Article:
(Global edition) From the BBC World Service … Japan’s prime minister secured his coalition party’s parliamentary super majority in a snap election this weekend, but even as investors cheer the victory, can Shinzo Abe win the ongoing fight against deflation and mounting debt? Afterwards, the air quality in London regularly breaks legal air pollution limits. Now the city’s mayor is taking matters into his own hands with a new charge to drivers of the most polluting diesel vehicles.  Then, we’ll take you to South Korea where an international air show displaying U.S.

In praise of boredom: Researchers dish on the brain benefits of idle time

Oct 22, 2017

When’s the last time you were really, truly bored?

In an age of smartphones, social media and a 24-hour news cycle, it might be tough to recall the last time you found yourself turning your attention to absolutely nothing. But that mental downtime, it turns out, is when a very important part of your brain gets to work.

The Health Risks That Follow A Wildfire

Oct 21, 2017

Science Goes To The Movies: Blade Runner 2049

Oct 21, 2017

Can The Latest Wi-Fi Security Bug Be Patched?

Oct 21, 2017

10/20/2017: Macroeconomics' big mystery

Oct 20, 2017

Seeking answers on why inflation won't do what everyone expects it to, Kai Ryssdal interviews a former Fed governor. In the world of health care, we investigate why rates of uninsured Americans are up for the first time since 2014 and what type of emergency President Donald Trump will declare the opioid epidemic. Plus, we'll run through this week's steps forward (and backward) in NAFTA renegotiations, tax reform and Trump's impending appointment of the next Fed chair.

Wait times for Social Security benefit appeals leave people in limbo

Oct 20, 2017

Americans seeking Social Security disability benefits face massive administrative backlogs and long wait times. Over 1 million people are currently waiting on a decision for a disability hearing request. The average processing time for an appeal is 602 days, almost two years.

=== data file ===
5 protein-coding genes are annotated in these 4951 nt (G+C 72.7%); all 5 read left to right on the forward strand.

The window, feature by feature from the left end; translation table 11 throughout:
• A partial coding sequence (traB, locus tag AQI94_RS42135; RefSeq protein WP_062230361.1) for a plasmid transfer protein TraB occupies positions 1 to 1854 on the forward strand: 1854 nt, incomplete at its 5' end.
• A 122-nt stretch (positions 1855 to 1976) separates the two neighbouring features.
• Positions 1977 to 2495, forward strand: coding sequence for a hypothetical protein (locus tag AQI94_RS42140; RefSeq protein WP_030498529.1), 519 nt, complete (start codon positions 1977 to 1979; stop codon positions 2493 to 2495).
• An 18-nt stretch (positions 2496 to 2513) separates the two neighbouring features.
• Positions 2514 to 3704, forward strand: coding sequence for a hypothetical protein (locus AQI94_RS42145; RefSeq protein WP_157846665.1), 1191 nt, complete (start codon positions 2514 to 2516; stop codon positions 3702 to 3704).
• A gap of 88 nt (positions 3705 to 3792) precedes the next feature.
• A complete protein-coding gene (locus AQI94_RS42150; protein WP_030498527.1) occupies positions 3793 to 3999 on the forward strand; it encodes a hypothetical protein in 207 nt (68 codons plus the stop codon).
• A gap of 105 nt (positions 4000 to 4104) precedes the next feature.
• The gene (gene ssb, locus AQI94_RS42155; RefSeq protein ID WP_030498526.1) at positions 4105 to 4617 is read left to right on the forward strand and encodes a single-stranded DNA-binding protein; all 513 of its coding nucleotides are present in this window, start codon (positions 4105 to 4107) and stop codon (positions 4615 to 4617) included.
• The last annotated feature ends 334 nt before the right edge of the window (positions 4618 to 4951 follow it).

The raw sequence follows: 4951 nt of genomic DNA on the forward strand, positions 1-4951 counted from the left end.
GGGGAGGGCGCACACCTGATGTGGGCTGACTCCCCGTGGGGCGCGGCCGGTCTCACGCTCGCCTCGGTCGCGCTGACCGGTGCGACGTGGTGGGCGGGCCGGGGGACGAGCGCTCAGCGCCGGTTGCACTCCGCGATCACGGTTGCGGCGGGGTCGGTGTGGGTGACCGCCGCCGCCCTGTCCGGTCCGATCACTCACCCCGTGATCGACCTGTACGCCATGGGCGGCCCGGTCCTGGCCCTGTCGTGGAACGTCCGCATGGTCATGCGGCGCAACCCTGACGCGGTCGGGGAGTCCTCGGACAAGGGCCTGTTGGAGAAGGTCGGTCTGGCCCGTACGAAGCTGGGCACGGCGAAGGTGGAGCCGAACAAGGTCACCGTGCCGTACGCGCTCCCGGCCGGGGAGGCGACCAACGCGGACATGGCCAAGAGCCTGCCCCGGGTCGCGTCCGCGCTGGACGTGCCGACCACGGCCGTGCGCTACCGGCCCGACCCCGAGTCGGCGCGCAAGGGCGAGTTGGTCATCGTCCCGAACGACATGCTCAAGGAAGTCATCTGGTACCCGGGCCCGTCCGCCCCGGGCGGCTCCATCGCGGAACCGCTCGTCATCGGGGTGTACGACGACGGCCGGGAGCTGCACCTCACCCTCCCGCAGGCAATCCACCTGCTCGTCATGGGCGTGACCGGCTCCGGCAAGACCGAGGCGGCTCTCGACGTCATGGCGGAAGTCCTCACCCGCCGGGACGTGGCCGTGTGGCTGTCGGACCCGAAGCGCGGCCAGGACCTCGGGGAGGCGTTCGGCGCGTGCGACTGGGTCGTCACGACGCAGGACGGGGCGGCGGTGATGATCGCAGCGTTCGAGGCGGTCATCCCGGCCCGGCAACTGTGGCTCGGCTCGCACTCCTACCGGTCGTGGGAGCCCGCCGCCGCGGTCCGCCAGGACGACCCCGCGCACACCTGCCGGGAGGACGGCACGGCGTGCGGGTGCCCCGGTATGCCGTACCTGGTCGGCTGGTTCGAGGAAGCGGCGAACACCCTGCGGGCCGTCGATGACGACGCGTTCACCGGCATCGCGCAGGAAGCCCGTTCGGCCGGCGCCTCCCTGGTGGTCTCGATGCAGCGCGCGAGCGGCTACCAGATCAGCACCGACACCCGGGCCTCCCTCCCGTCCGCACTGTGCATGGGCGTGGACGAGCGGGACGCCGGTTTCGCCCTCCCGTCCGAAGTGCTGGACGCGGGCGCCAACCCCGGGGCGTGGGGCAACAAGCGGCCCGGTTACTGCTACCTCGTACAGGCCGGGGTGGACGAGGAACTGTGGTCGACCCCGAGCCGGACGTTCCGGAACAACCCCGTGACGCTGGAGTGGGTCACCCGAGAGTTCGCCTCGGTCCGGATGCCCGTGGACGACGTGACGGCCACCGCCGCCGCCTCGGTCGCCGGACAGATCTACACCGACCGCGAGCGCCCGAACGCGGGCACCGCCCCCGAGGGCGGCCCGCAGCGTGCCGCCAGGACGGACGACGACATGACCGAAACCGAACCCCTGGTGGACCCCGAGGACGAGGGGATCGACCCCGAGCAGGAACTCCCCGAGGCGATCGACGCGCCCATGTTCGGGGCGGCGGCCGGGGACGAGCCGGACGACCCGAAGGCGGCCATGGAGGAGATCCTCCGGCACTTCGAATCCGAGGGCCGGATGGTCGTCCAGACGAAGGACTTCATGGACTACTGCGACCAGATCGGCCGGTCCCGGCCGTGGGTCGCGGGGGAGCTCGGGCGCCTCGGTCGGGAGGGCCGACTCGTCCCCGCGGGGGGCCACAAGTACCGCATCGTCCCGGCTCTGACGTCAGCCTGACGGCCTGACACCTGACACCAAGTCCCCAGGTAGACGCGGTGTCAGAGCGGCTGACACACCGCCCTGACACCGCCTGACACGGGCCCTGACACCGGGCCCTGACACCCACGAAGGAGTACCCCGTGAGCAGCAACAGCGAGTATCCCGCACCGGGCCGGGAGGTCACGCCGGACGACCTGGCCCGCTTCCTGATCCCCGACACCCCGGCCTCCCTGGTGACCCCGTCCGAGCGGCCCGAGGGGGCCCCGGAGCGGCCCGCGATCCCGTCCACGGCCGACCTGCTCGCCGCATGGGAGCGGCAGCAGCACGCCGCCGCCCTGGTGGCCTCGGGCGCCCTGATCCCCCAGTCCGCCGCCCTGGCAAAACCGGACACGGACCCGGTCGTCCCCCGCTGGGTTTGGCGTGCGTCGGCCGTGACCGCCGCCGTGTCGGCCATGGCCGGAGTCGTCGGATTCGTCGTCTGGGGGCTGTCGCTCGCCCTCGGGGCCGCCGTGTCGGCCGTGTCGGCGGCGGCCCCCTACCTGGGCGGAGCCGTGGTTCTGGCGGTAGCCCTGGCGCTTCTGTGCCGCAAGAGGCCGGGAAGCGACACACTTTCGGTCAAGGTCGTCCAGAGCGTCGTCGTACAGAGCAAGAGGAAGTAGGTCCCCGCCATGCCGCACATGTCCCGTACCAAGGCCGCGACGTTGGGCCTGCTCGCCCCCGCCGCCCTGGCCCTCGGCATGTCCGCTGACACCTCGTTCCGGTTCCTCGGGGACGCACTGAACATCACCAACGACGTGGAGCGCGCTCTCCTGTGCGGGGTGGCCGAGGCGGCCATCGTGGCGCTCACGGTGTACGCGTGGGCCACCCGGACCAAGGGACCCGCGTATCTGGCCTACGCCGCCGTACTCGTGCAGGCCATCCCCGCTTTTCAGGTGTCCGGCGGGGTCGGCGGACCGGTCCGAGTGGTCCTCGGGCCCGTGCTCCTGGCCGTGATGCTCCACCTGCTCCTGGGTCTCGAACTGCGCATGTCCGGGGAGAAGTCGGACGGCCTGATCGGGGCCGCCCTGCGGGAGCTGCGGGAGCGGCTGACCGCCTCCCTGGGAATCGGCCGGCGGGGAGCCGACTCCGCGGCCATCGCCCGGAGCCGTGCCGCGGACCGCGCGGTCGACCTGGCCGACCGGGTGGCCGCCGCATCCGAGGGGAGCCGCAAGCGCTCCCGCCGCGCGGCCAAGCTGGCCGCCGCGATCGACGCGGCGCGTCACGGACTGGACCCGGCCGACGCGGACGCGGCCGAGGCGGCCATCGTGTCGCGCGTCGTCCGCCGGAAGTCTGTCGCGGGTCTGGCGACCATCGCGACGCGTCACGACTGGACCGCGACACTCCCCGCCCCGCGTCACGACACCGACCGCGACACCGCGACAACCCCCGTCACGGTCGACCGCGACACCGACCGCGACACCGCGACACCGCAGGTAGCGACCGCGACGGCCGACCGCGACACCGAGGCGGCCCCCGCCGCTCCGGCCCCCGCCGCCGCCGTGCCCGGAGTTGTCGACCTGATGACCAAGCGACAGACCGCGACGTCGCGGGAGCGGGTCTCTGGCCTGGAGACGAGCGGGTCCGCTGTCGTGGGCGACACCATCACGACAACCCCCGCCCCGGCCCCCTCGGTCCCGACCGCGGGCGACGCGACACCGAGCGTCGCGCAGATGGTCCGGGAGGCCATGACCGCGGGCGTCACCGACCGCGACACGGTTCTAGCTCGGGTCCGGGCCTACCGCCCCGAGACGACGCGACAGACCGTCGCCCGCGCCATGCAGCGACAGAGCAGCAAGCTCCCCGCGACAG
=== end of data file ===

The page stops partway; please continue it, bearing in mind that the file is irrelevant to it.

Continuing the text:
Joyce Otteng filed for disability benefits in 2014. Her lawyers cited severe osteoarthritis, bipolar disorder, post-traumatic stress disorder and depression as reasons she couldn't work and deserved benefits.

The Spanish government is threatening to revoke the autonomy of the region of Catalonia, in the northeast of the country. The Catalans, for their part, are threatening to declare independence unilaterally.

But what are the roots of the tensions between the national government in Madrid and the Catalan leaders in Barcelona?

The Czech Republic's Trump is in the lead for prime minister

Oct 20, 2017
David W Cerny/Reuters

Dubbed the "Czech version of Trump" by Forbes, the wiry, gray-haired, Slovak-born farming, media and chemicals mogul is the Czech Republic's second-richest man.

Andrej Babis set up the populist ANO (Yes) party in 2011 as a political outsider determined to lure voters with promises of clean politics in the EU country of 10.6 million ranked more corrupt than Botswana by Transparency International.

ANO entered parliament two years later, but Babis himself has since been dogged by allegations of wrongdoing, something he flatly denies.

How a Salvadoran theater is giving women a second chance at life

Oct 20, 2017

It’s a Thursday evening at a theater in El Salvador's capital, San Salvador. As the performers of La Cachada Teatro prepare to take the stage, the audience is told to keep an open mind — and an open heart. 

"Welcome to Applebee's."

That's the first thing I hear. The words ring out, even before the large glass door closes behind me. A young hostess in a black shirt, with an earpiece on, eagerly flashes me a smile.

I approach.

And, as I would soon learn, that small, initial interaction is what this Applebee's hopes will keep it alive.

10/20/2017: Money, mouths and method acting

Oct 20, 2017